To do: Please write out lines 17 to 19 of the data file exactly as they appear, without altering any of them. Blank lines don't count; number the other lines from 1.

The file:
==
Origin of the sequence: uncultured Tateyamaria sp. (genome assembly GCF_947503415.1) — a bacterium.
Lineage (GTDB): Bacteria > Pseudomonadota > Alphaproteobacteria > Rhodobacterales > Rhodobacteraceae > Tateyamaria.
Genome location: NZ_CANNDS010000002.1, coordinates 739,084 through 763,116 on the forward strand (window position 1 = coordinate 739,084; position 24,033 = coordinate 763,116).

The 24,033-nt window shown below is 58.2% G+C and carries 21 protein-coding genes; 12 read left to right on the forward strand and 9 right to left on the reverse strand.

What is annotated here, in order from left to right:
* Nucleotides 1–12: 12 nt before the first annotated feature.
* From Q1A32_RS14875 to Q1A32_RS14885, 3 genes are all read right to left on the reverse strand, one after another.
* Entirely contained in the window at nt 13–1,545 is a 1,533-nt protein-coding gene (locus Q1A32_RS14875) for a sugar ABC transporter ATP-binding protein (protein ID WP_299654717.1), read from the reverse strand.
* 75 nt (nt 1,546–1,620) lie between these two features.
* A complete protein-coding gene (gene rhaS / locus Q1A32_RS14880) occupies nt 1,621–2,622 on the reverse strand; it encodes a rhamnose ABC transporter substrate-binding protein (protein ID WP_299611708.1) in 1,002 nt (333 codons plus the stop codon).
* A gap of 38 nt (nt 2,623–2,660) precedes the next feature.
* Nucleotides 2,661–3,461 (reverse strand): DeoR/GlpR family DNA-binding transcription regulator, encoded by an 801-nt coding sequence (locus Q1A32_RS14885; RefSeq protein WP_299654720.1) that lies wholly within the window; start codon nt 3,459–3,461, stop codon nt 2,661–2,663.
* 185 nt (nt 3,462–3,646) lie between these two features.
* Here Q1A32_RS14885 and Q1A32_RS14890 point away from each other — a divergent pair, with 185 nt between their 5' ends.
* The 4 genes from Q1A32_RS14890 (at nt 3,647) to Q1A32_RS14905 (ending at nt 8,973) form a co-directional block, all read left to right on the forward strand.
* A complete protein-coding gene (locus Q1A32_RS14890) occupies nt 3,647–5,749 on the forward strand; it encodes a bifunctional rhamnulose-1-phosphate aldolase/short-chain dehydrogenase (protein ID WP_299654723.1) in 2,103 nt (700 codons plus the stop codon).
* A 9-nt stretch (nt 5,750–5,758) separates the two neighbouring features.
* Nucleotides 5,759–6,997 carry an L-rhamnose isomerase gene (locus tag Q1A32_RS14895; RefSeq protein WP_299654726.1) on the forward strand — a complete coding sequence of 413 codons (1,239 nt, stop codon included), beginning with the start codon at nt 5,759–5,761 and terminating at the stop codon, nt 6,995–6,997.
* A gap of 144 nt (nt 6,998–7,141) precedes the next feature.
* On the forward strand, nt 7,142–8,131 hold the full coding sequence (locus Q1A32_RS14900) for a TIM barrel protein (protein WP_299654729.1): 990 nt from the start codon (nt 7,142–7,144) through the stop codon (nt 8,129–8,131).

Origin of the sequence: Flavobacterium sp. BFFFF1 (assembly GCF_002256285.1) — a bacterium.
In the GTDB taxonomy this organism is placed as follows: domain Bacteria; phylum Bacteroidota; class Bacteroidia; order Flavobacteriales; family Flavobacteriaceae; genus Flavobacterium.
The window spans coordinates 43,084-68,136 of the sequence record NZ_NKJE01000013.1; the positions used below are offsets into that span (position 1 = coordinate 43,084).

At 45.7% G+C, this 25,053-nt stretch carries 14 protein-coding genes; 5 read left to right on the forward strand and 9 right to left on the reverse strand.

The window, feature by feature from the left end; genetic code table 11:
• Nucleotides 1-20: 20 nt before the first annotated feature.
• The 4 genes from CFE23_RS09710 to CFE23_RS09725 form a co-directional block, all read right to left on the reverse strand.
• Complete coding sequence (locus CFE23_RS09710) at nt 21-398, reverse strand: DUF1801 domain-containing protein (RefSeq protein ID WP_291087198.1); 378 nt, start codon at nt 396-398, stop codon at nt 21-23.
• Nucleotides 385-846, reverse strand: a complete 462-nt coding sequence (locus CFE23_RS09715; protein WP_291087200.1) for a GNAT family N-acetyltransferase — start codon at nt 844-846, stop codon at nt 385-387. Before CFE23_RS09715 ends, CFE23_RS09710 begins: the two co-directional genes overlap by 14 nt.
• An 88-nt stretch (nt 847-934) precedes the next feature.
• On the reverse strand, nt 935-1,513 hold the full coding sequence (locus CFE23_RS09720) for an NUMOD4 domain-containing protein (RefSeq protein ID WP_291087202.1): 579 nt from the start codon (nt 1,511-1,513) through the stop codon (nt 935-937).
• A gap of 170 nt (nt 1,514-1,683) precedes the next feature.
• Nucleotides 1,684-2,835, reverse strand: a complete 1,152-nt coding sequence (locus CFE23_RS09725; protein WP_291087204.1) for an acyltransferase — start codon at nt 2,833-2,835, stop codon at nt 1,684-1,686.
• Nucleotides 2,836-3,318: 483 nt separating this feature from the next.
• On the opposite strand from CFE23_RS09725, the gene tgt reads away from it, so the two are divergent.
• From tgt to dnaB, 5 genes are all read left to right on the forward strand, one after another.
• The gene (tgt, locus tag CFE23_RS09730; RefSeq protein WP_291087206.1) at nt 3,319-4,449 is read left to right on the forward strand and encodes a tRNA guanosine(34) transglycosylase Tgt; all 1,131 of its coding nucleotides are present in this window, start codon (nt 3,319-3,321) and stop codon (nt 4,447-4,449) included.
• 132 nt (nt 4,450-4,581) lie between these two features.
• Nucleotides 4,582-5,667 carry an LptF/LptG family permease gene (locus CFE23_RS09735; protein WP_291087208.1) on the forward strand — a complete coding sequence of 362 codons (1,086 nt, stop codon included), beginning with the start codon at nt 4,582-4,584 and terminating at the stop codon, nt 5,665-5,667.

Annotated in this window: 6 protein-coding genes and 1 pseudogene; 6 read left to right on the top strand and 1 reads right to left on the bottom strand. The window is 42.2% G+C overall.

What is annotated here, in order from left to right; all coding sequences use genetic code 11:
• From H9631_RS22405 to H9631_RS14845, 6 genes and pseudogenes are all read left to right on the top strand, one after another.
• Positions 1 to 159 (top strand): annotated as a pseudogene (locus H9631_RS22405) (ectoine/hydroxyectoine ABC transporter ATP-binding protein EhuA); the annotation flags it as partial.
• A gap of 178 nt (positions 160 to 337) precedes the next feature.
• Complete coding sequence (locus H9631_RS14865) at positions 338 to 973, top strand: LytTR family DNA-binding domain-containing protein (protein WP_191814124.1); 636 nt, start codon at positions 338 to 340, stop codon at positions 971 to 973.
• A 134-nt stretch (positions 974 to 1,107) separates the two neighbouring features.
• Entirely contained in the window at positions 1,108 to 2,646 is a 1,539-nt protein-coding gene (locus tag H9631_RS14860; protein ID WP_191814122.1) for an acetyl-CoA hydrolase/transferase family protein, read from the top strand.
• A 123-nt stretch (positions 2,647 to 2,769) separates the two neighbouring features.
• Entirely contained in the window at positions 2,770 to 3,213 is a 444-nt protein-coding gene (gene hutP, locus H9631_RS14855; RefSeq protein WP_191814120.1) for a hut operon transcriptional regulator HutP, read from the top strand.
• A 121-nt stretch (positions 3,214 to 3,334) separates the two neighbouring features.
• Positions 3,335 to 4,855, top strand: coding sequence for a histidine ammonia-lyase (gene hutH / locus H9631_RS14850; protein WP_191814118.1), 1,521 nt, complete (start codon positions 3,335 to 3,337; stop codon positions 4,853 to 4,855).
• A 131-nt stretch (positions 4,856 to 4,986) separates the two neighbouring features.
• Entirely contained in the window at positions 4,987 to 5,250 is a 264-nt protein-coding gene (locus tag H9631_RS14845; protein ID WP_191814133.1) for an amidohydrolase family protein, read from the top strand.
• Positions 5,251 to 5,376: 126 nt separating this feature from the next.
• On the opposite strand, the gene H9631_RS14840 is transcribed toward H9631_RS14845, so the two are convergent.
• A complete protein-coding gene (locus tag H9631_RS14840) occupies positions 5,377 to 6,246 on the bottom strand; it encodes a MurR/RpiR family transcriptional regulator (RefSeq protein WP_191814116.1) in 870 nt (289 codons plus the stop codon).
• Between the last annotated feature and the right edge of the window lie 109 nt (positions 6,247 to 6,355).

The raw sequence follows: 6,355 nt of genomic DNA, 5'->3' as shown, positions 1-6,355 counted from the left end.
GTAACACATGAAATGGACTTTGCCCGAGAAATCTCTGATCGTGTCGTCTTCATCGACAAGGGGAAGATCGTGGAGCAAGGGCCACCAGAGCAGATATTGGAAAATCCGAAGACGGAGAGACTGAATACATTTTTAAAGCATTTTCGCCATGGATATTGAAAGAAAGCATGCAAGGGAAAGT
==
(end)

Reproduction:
* A 9-nt stretch (nt 5,750–5,758) separates the two neighbouring features.
* Nucleotides 5,759–6,997 carry an L-rhamnose isomerase gene (locus tag Q1A32_RS14895; RefSeq protein WP_299654726.1) on the forward strand — a complete coding sequence of 413 codons (1,239 nt, stop codon included), beginning with the start codon at nt 5,759–5,761 and terminating at the stop codon, nt 6,995–6,997.
* A gap of 144 nt (nt 6,998–7,141) precedes the next feature.